Michael Andersen blogs for The Green Lane Project, a PeopleForBikes program that helps U.S. cities build better bike lanes to create low-stress streets.
The bible of U.S. bikeway engineering, last revised just before the modern American protected bike lane explosion, will almost certainly include protected lanes in its next update.
That’s the implication of a project description released last month from the American Association of State Highway and Transportation Officials.
AASHTO’s current bikeway guide doesn’t spell out standards for protected bike lanes. Its updated edition is on track to be released in 2018 at the soonest. A long wait? Yes, but that would still shave seven years off the previous 13-year update cycle.
“Back in 2009, we maybe had a few miles of separated bike lanes in this country,” said Jennifer Toole, founder of Toole Design Group and the lead contractor who wrote AASHTO’s current bike guide. “It was written right on the cusp of those new changes. Now we have all kinds of experience with this stuff. And data — we’ve got data for the first time.”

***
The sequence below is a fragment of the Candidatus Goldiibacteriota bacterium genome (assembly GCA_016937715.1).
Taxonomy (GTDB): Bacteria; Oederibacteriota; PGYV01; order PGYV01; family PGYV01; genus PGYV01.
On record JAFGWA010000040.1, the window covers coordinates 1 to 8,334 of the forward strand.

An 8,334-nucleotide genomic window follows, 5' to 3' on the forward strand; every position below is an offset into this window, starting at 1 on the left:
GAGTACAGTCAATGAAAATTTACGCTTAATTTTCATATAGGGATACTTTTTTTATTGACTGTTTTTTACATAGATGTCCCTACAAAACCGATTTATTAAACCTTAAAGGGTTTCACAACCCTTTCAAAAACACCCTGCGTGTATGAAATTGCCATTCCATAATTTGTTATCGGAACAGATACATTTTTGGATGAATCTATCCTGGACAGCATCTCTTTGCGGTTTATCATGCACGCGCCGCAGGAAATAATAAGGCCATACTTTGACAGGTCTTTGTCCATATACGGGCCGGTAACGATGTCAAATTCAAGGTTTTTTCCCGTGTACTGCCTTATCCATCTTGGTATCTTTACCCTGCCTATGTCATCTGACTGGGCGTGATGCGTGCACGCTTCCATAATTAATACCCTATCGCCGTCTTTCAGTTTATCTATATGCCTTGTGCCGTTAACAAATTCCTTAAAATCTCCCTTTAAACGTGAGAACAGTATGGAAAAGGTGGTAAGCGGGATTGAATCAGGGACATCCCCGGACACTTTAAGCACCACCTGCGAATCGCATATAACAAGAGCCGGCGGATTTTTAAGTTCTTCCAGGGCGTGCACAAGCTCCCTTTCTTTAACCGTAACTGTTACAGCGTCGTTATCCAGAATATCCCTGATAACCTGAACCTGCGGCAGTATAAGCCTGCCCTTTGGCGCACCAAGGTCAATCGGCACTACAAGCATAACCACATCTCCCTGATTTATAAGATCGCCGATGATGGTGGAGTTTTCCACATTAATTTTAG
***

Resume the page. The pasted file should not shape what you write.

AASHTO’s richly detailed and researched guides are the main resource for most U.S. transportation engineers. Some civil engineers simply will not build anything that lacks AASHTO-approved design guidance.
However, dozens of cities in most U.S. states have now begun building protected lanes with the help of other publications.